This series of dinosaur paper toys was designed for Twinkl in 2017, the set includes 10 models, including 4 smaller designs, the series was designed to scale in difficulty so children of different key stages would be able to build different dinosaurs.
The triceratops, stegosaurus and Ankylosaurus were designed to be simple paper crafts, with more rounded out and simplified edges to make construction quick and easy, where as the tyrannosaurus, spinosaurus and pterodactyl were more complex and featured more advanced paper engineering. A single page including three smaller paper toys, the archaeopteryx, deinonychus and Dunkleosteus bridge the gap by being simple toys, but on a smaller scale requiring more advanced hand to eye coadunation.
The series was designed in a single working week, which will sound impressive to fellow paper toy designers but was a pretty standard turnaround time for the workplace I was in.
You can find out more about this paper model series by watching the project overview video here.
The pterodactyl was a single page toy and consisted of 4 pieces, half of which build the pterodactyl itself, and the other half were left to build the optional display stand which helped give the model the illusion of flight.
The model was built by sandwiching two parts together, both of which were 6 sided pyramids. One piece built the chest, legs and one half of the head, the other piece built the back wings and second half of the head. By pushing these parts up against each other it meant I could carry on the angles of the shape to create the wings and neck, and because the head was attached to both pieces it left the head attaching to the neck at a mid angle between the two.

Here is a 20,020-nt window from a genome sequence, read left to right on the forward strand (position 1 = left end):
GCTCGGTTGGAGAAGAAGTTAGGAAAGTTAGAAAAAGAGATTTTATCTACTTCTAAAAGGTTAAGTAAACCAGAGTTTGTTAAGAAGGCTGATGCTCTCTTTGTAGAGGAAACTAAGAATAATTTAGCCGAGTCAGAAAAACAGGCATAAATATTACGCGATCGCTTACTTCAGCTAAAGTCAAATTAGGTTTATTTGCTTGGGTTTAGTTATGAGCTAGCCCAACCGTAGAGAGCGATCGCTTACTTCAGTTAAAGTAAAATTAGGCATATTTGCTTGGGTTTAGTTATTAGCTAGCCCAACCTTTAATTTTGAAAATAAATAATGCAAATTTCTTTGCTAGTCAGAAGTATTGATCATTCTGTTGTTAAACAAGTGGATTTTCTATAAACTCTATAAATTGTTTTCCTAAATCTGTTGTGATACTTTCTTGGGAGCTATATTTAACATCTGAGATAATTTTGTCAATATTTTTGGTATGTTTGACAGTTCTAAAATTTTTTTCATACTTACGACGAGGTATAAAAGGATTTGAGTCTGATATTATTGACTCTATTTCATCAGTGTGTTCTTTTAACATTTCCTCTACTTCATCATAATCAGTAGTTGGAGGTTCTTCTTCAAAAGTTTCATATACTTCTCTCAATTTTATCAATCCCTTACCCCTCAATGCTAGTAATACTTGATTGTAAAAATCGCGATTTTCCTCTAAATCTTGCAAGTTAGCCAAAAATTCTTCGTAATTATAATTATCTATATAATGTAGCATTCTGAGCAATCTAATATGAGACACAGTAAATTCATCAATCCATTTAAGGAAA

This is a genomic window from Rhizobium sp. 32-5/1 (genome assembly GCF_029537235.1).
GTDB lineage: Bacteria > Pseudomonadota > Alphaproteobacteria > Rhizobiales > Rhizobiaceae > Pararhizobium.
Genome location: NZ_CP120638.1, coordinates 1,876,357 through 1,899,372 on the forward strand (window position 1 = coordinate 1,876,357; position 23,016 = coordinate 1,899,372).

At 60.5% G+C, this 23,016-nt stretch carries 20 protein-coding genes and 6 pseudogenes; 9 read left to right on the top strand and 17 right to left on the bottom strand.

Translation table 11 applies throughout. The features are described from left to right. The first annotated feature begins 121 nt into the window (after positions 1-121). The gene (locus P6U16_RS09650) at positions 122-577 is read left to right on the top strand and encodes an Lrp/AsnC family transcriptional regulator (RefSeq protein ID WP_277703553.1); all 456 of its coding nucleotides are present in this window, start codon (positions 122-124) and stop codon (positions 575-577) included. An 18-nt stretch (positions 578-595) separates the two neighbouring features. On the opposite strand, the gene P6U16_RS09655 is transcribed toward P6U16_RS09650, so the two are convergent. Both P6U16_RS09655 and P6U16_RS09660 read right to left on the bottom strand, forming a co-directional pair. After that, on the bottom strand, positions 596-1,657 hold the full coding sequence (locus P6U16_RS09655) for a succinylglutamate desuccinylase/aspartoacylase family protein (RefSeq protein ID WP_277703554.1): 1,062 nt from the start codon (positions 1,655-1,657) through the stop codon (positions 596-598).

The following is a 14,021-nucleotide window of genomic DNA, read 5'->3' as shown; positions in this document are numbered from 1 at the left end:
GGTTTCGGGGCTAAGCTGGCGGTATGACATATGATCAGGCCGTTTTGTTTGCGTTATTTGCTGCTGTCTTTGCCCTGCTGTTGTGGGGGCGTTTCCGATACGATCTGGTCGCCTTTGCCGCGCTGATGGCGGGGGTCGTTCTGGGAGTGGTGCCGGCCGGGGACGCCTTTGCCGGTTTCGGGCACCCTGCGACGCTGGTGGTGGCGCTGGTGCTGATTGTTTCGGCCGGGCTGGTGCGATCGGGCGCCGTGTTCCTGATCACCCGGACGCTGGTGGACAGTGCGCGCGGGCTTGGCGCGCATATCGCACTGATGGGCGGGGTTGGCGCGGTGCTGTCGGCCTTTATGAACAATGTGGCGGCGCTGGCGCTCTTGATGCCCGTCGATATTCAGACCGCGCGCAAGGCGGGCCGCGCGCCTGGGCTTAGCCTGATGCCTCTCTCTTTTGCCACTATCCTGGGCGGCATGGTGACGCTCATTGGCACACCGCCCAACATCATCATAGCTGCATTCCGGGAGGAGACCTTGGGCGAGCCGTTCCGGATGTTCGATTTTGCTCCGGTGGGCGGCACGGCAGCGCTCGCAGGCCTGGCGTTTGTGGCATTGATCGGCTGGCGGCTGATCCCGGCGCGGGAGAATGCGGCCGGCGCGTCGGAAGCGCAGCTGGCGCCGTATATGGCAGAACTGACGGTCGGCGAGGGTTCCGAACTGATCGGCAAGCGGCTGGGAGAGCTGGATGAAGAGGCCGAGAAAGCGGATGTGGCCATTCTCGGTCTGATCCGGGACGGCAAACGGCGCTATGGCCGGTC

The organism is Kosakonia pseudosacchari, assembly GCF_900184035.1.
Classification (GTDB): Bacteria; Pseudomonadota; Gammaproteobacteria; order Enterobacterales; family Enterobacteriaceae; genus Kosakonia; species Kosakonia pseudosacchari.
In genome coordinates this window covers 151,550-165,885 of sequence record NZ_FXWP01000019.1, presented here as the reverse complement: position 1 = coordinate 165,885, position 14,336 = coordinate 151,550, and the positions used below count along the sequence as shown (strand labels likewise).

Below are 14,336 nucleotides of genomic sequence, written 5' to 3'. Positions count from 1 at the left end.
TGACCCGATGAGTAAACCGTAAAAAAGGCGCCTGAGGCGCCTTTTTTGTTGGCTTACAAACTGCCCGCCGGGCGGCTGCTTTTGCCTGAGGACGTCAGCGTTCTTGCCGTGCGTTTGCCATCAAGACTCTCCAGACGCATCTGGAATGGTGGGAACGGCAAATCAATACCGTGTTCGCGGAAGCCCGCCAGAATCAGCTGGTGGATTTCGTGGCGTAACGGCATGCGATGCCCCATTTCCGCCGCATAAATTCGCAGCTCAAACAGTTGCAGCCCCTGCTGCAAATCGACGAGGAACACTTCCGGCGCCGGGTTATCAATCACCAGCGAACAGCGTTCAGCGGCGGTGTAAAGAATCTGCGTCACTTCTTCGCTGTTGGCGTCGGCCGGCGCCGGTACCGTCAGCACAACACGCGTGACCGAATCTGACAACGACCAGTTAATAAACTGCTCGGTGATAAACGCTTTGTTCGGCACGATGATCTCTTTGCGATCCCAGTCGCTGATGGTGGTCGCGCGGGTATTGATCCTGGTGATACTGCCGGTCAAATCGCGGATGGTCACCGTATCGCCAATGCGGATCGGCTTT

The wings used a curved section to make the model more stable and the wings more resilient to bending or creasing, inturn using this curve also lowered the amount of folds needed to construct the model. A membrane runs between the body and wings which adds more strength to the model and also helps round out the pterodactyls shape, despite it being a hard edge with just a rounded texture applied to it.
The head features a section that folds up inside of itself , resulting in it poking out ever so slights from the crown of the skull. This piece locks at 90 degrees making it easier to access and glue. The eyes of the model are used as tabs to attach the two parts of the head together, but this also helps add depth and layering to what would otherwise be a flat face.
The base attached to the bottom of the pterodactyl and met at the floor in a perfect circle.
This series of dinosaurs was a lot of fun to work on, mostly because dinosaurs are pretty cool.